For years, we have been walking around with our heads held high, knowing that we are doing our bit to save the planet by carefully separating plastic items from other recyclables.
But could it be that many of us have been hoodwinked into thinking we are doing well by recycling when, in fact, we should be avoiding plastic altogether?
Production took off in the during the second World War when plastic was substituted for metal and wood. It was soon marketed to the world as an ‘easier’ substitute for other products such as glass.
At first people were actively discouraged from reusing plastic products, which are typically cheaper to produce from scratch than to recycle.
In a video entitled ‘The Great Recycling Lie’, ethical investor and best-selling author Sorelle Amore revealed her findings and belief that the plastics industry ‘tricked people’ into believing that all plastics were recyclable and that purchasing recycled plastic items was ‘good for the planet’.
Many of us still fall into this trap today.
In 1988, The Society of Plastics Industry created plastic resin identification codes which indicate the specific type of plastic a product is made from. The symbol around the codes, which are numbered one to seven, closely mimics the recycling symbol.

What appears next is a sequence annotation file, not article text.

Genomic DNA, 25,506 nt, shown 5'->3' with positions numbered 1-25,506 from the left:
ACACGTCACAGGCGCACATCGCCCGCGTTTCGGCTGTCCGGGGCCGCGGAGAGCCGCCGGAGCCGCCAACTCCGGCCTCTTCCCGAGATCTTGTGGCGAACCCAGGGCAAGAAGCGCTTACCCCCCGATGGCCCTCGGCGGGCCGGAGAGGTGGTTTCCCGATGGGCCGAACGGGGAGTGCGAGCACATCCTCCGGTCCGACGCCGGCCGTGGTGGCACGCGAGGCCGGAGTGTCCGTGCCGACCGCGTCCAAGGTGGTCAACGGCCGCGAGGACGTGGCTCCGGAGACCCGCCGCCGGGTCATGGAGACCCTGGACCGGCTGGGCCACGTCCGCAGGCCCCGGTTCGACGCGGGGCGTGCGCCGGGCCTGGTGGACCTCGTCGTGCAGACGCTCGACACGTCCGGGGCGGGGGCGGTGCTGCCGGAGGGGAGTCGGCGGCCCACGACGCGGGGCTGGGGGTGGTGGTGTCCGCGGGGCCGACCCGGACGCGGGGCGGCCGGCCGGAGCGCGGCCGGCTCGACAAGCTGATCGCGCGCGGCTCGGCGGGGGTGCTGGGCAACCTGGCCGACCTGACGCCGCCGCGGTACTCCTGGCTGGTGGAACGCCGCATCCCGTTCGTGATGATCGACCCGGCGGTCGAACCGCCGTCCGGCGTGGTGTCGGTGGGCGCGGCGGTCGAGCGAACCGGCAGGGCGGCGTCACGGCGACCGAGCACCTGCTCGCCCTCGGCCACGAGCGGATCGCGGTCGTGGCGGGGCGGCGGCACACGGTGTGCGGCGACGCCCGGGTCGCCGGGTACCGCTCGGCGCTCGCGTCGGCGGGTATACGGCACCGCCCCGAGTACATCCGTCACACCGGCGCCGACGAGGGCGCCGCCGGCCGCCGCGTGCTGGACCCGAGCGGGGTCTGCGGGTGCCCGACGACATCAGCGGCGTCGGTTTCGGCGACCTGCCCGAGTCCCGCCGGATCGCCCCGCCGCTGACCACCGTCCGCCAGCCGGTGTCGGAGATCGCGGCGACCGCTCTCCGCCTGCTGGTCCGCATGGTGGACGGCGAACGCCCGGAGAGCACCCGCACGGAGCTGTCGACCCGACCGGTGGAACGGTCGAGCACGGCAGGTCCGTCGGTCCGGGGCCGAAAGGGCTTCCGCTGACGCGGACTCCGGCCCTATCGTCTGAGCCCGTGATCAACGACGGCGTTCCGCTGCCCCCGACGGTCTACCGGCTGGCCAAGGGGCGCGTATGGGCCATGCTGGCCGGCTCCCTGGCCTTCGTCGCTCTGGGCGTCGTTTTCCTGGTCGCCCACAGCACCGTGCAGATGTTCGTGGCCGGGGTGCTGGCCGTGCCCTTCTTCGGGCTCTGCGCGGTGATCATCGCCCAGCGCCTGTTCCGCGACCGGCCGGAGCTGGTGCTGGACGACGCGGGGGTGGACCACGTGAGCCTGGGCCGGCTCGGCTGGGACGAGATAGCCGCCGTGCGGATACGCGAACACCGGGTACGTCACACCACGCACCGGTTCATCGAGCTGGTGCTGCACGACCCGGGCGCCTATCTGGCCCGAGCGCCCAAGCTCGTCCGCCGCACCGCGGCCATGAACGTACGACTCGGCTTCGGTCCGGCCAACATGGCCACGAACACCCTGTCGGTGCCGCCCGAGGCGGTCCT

This means that we often presume a plastic item is recyclable without first checking what type of plastic it is made from, because we have subconsciously noted the symbol we associate with recycling.
Plastic is now found in products across almost every industry and a recent article by The Guardian even revealed that microplastics were found in 80 per cent of blood samples provided by anonymous donors.
The truth is that it is far better to avoid products that contain plastic altogether, recycled or not. We must revert to more sustainable practices, such as shopping at open markets where food is not wrapped in unnecessary plastic packaging or growing our own veg if we are able to do so. These are just two examples of what we can do to assist.
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